- Most expensive option.
- Limited varietal selection.
- Risk of getting rootbound starts.
This is the best option for cold-season growers or intermediate-level gardeners. It requires a little bit more preparation (including a mini-nursery, greenhouse, or seed starting set up in your home), but it can save you a lot of money and open up the door for a wider diversity of zucchini varieties.
To start your own zucchini seedlings, begin with a protected seed starting area. This can be a miniature greenhouse or an indoor setup. If you are starting seeds indoors, you will probably need supplemental grow lights to ensure that the seedlings don’t get spindly or “leggy”. Some gardeners can get by with a large south-facing window with ample sunlight.
Zucchini seeds are most commonly sown in 3” or 4” square pots filled with a quality seed starting mix. Sow seeds ½” to 1” deep in the mix and place the pots in a bottom tray to catch the water. Keep the starts thoroughly moist until germination, which usually takes about 7 to 10 days when the soil is warm. A heating mat beneath the trays can ensure faster, more uniform germination.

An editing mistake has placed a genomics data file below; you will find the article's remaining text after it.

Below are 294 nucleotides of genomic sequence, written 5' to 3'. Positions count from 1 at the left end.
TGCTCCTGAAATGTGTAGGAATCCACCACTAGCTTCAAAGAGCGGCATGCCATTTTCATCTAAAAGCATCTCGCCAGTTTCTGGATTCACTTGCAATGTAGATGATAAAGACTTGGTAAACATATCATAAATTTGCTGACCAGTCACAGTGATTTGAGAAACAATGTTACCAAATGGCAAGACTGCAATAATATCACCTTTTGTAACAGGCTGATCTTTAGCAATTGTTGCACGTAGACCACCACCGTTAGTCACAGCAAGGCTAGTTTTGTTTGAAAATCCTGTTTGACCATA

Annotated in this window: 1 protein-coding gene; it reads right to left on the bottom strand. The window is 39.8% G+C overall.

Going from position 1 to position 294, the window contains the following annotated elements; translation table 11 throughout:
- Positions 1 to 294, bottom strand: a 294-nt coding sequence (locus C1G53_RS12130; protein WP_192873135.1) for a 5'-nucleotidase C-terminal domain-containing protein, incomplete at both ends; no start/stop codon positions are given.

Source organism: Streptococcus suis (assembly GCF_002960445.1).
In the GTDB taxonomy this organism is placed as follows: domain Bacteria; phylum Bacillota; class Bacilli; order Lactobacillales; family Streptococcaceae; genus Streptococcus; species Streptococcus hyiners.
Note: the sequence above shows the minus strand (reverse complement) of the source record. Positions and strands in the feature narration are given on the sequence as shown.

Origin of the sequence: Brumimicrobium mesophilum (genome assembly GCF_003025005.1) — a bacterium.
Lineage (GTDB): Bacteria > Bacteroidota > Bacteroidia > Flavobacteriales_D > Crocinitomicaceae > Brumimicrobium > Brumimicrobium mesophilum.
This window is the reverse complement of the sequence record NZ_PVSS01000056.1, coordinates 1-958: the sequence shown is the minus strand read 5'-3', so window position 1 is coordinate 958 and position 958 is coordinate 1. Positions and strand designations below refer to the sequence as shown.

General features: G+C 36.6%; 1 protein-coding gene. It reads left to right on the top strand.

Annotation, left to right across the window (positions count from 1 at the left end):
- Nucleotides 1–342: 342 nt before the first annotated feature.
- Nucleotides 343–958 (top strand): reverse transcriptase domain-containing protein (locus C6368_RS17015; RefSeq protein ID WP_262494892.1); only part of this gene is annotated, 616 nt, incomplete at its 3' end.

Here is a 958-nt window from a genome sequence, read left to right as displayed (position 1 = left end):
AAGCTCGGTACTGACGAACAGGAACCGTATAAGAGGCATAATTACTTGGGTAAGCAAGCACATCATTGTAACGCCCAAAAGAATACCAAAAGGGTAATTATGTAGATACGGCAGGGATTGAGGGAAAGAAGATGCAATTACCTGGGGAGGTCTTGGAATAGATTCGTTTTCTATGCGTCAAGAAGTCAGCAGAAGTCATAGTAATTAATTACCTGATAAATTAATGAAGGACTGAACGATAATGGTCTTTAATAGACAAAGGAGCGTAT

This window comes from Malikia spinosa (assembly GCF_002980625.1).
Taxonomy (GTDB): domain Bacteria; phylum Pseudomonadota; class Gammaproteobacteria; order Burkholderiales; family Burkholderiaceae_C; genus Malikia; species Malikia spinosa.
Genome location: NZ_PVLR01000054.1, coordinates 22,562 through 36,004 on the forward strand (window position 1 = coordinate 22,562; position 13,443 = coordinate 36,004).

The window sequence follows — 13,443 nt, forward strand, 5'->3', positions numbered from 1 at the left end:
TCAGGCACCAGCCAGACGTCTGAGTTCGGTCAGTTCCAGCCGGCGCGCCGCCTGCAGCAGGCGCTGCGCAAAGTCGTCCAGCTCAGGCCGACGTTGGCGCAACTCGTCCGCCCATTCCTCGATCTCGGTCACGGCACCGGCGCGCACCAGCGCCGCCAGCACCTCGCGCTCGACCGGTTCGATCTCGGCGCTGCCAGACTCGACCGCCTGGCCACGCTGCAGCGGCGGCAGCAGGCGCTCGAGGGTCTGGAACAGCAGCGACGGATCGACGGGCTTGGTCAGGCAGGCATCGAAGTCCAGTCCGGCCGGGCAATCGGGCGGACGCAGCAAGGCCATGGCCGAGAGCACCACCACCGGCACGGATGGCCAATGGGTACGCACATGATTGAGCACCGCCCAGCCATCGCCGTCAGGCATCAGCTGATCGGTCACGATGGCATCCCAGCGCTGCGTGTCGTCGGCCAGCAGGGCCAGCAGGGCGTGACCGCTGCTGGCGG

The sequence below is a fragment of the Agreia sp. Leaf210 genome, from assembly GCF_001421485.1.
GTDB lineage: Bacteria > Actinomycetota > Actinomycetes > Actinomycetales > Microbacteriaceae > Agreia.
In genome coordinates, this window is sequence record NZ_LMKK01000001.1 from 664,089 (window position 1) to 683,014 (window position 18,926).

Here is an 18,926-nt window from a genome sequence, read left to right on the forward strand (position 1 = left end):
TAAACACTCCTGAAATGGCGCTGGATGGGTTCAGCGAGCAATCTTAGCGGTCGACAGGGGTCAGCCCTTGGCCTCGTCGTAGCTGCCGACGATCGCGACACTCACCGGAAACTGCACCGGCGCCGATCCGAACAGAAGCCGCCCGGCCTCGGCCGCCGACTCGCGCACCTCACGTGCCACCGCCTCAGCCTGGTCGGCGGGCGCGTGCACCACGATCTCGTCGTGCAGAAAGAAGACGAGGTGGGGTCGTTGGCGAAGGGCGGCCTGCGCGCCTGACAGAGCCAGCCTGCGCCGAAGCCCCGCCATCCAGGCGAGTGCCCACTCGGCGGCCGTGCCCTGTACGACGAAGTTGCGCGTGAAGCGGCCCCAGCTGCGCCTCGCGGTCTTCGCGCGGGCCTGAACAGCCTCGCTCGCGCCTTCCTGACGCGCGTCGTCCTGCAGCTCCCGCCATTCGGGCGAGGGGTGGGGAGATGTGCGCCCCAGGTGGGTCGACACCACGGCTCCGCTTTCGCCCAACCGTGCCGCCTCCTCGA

After 2-4 weeks, zucchini plants should have several true leaves and roots that fill out their container. They need to be hardened off (slowly adjusted to outdoor temperatures) about 1 week before transplanting. I usually start hardening off summer squash seedlings 1-2 weeks after the estimated last frost date. A protected sunny patio or an outdoor table with row cover are suitable.